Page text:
Posted Aug 12, 2014 10:15 pm CDT
In a class action lawsuit filed Monday in federal court in Philadelphia, a civil rights group accuses city officials, including the district attorney, of operating an illegal civil forfeiture “machine” that confiscates nearly $6 million annually in cash, cars, homes and other property without proof of criminal conduct.
Contending that the forfeitures violate the constitutional due process rights of those from whom property is seized because they have no meaningful opportunity to be heard beforehand, the complaint (PDF) filed by the Institute for Justice and a local lawyer seeks declaratory and injunctive relief.
The homeowner suit, which names the city, its mayor, the DA, his office and the city’s police commissioner as defendants, also argues that police and prosecutors have a conflict of interest when they seize property linked to crimes, because their offices profit from doing so.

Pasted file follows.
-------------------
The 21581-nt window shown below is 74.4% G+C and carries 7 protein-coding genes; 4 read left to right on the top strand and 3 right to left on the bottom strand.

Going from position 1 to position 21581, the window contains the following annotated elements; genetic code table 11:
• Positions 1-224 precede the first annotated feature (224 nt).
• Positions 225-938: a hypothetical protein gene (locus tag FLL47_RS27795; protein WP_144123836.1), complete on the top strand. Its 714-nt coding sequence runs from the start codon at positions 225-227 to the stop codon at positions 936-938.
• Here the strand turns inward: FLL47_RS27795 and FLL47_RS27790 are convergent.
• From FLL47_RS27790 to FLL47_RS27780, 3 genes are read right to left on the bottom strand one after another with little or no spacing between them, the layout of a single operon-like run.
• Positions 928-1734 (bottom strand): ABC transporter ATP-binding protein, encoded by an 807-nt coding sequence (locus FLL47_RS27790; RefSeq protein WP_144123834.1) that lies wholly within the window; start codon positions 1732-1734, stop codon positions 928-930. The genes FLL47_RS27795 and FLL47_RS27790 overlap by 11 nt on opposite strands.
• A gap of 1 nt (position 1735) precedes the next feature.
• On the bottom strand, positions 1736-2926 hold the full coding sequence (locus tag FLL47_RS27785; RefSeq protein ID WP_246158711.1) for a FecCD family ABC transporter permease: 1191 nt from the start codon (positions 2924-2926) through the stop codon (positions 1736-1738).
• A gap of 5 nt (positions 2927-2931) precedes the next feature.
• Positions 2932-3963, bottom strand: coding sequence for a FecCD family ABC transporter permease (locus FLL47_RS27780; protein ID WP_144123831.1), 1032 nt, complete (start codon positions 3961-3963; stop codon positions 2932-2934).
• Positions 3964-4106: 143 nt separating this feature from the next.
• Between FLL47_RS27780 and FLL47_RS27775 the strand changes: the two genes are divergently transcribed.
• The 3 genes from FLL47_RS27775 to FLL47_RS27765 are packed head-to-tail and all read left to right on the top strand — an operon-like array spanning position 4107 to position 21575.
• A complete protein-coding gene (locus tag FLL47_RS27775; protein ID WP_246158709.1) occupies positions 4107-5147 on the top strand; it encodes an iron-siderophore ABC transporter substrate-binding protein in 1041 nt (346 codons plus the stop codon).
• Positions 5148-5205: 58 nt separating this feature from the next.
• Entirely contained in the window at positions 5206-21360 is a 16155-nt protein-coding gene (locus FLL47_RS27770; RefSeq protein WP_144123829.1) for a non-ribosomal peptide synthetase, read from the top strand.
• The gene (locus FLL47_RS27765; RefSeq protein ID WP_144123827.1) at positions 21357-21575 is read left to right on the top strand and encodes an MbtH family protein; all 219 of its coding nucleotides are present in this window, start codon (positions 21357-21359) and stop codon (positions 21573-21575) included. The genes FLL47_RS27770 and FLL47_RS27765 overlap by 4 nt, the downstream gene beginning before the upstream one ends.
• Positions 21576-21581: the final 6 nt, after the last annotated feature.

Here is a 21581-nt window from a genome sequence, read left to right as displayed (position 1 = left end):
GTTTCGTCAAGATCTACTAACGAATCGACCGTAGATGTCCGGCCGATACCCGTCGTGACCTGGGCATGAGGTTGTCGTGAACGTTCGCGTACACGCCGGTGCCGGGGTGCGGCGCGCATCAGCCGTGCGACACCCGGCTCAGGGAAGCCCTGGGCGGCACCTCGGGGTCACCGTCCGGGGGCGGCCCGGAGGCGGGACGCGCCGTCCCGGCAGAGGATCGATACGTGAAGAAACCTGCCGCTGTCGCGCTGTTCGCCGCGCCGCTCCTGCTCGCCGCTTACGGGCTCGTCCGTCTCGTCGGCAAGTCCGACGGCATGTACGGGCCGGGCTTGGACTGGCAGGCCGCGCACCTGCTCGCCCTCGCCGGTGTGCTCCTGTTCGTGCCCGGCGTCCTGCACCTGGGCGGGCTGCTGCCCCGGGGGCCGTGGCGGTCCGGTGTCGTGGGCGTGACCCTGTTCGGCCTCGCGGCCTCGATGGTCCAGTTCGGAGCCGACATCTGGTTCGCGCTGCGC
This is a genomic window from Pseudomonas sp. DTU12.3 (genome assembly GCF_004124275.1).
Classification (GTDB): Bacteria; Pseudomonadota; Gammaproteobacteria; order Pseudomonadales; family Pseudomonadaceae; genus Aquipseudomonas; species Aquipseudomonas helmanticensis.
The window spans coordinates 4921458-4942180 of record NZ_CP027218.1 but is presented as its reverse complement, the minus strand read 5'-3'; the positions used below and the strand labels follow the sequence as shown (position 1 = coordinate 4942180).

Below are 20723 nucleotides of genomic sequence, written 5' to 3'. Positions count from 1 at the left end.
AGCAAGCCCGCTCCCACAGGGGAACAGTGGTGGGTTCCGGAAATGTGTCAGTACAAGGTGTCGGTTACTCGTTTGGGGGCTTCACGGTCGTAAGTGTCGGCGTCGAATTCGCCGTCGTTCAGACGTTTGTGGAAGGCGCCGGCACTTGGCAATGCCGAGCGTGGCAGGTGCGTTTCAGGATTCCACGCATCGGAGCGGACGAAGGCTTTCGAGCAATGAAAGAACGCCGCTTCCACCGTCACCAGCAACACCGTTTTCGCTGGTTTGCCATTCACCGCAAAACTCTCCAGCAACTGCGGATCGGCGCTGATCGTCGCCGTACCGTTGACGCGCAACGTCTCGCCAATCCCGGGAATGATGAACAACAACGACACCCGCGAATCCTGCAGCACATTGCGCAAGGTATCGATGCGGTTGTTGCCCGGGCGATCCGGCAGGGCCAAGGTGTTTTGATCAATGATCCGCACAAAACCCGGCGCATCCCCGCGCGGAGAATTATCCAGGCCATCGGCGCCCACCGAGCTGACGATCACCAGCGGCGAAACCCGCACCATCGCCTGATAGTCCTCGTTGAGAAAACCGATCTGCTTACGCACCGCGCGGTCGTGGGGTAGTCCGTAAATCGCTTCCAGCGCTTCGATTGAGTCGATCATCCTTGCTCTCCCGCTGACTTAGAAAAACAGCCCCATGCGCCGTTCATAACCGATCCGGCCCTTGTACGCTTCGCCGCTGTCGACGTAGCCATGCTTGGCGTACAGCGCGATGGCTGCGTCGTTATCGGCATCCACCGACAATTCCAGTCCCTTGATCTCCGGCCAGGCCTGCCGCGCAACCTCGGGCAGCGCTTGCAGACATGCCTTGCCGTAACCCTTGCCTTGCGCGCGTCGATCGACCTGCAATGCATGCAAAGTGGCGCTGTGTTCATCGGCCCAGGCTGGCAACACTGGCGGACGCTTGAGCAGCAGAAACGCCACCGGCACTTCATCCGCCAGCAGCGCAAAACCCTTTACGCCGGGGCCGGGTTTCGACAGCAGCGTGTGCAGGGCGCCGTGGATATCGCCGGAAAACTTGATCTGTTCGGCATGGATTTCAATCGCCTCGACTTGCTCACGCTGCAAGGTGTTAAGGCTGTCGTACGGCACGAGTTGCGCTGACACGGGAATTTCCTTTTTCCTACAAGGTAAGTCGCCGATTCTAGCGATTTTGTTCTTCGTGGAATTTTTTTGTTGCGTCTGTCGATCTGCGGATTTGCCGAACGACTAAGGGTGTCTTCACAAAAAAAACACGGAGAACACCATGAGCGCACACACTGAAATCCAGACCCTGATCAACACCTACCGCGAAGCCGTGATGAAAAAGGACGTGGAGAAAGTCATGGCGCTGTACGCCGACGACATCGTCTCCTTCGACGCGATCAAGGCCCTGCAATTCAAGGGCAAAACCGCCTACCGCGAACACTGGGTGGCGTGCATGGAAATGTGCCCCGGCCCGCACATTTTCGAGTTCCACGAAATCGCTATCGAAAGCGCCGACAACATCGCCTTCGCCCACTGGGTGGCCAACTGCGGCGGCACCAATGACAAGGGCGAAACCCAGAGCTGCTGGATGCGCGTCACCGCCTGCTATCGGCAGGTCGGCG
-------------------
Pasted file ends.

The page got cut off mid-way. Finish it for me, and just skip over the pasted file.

“While Pennsylvania law authorizes civil forfeiture, the Philadelphia DA’s office has turned this tool into a veritable machine, devouring personal property from thousands of residents, many of whom are innocent, and converting that property into a $5.8 million stream of revenue,” the complaint states. “Using a rigged system of copied ‘form’ legal documents and endless proceedings in a court run by the prosecutors themselves, Philadelphia’s ‘robo-forfeiture’ program stripped thousands of city residents of over 1,000 residences, 3,200 vehicles and $44 million in cash over an 11-year period, ultimately raking in more than $64 million in revenue outside its appropriated budget.”
One of the plaintiffs is Christos Sourovelis, who is fighting to keep his home after a son was arrested outside for allegedly trying to make a $40 drug sale. The son is in rehab, as part of a diversionary program for first offenders, and there is no proof his parents knew of his claimed activities, the Philadelphia Inquirer reports.
In a written statement Tuesday responding to the lawsuit, the DA’s office said it uses civil forfeiture “judiciously” concerning properties “rife with drug use, drug dealing, and violence,” the newspaper reports.
Hat tip: Associated Press.